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King went 98-37 in five seasons at Clackamas, leading the Cavaliers to two league titles and an appearance in the 6A final

REVIEW/NEWS PHOTO: JIM BESEDA - Clackamas coach Ryan King (left) and senior Hunter Coyle check the clock during the Cavaliers' game at Central Catholic last season.Ryan King ended a five-year run as boys' basketball coach at Clackamas High School, stepping down fore personal reasons related to his family.

King told school officials of his decision Tuesday, saying he wants to spend more time with his two sons -- 13-year-old Tyler and 10-year-old Carson.

"I've been thinking about it for awhile, going back and forth," King said. "I've got two boys, one going into seventh grade and one going into fifth grade, and I just want to make sure I spend some quality time with them. That's the No. 1 priority for me.

"There really is no off-season in basketball. I knew I couldn't give 100 percent to the program like I expect myself to, and I didn't want to do a half-hearted job. That's not right. The time was right to make a move."

In five seasons at Clackamas, King went 98-37 and made three appearances in the OSAA Class 6A playoffs. His teams also won back-to-back Mt. Hood Conference championships in 2016 and 2017.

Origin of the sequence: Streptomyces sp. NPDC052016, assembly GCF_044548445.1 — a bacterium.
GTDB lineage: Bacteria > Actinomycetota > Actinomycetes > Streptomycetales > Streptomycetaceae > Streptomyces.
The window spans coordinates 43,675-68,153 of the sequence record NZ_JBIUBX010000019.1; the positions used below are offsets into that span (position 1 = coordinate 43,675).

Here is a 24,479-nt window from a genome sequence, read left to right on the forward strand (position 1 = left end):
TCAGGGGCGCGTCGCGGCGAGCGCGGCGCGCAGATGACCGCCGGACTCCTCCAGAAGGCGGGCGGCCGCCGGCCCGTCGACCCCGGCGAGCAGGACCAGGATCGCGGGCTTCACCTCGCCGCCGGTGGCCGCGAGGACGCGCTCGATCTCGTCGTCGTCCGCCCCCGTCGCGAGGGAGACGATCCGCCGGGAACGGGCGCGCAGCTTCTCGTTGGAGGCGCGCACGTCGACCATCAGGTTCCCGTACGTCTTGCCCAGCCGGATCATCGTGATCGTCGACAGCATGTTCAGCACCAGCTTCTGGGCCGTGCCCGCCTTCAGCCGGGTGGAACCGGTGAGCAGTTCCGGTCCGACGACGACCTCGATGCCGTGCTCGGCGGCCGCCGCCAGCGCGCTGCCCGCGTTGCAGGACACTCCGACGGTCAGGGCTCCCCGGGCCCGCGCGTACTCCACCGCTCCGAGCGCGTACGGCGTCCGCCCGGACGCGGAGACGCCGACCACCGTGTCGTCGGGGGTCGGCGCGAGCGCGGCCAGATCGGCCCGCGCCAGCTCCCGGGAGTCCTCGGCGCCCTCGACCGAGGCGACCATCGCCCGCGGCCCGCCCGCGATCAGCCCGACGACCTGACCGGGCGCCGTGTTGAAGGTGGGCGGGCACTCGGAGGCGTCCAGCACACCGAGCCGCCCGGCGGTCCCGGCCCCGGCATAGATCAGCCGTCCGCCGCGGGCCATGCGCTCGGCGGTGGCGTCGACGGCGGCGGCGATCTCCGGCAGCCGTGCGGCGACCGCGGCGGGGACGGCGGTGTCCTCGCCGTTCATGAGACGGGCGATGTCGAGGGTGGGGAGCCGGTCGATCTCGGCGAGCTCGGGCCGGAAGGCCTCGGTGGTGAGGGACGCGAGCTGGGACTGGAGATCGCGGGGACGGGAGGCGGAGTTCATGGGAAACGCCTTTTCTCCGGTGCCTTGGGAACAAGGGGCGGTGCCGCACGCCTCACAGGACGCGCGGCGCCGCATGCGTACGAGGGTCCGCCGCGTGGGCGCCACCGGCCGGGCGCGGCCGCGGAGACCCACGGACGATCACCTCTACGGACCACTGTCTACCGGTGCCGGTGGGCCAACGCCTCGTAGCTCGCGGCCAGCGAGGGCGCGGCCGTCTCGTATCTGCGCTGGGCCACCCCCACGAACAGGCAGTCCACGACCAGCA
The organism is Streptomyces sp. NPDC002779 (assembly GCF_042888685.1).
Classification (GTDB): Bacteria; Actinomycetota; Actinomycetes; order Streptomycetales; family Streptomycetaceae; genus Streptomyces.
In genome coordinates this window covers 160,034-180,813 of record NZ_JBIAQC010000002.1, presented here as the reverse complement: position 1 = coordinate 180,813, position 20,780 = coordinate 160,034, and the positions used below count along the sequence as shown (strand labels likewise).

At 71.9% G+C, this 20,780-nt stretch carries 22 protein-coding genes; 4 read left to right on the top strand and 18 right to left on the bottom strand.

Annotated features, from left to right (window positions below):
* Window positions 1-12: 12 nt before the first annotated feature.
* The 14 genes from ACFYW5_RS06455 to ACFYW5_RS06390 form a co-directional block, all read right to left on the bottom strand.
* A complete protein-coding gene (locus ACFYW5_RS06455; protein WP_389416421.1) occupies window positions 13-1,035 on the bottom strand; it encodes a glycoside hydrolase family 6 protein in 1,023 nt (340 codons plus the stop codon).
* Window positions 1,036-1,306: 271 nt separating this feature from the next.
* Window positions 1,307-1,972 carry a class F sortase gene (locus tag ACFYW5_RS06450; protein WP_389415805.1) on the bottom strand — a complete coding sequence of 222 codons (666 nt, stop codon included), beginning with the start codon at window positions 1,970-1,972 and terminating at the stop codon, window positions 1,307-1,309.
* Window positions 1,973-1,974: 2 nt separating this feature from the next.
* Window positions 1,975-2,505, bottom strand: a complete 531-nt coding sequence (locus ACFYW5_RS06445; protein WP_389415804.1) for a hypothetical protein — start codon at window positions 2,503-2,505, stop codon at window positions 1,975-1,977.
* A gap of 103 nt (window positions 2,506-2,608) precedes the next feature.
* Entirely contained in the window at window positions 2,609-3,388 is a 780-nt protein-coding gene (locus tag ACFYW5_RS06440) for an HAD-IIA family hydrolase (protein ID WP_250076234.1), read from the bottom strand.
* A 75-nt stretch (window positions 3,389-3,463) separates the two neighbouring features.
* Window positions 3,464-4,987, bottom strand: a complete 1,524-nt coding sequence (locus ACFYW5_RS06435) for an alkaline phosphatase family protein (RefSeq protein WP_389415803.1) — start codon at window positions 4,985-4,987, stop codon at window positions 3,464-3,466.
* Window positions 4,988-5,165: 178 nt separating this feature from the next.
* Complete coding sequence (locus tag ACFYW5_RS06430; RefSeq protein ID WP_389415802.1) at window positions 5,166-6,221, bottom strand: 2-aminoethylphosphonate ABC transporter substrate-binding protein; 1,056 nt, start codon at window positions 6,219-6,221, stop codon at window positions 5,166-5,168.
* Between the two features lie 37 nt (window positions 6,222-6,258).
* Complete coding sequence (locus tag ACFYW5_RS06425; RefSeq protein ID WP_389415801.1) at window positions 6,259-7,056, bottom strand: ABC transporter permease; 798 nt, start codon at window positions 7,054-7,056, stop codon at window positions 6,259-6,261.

Last season, the Cavaliers finished 24-5 after losing to Jefferson in the 6A championship final.

"I was lucky to have great kids," King said. "They were fun kids to be around and it was a phenomenal time. That's the hardest part about it, is there are still a lot of kids there that I care about."

The Cavaliers graduated seven seniors, but have a solid nucleus of veterans that is eligible to return, including post Dane Agost, forward Cole Turner, and guards Bubba Jaha, Ryan McDonald, and Mitchell Modjeski.

"I think the program is in OK shape," King said. "We lost some key parts and some phenomenal kids last year, but we had some juniors who gave us great minutes last year that had a good experience. They're coming back and I think they're hungry. The kids understand what it takes to be successful and expect to go a long ways."

King, a math teacher at Molalla High School, said he wouldn't rule out a possible return to high school coaching down the road.

"There may come a time when I want to step back into it," he said. "We'll cross that bridge when we get there."

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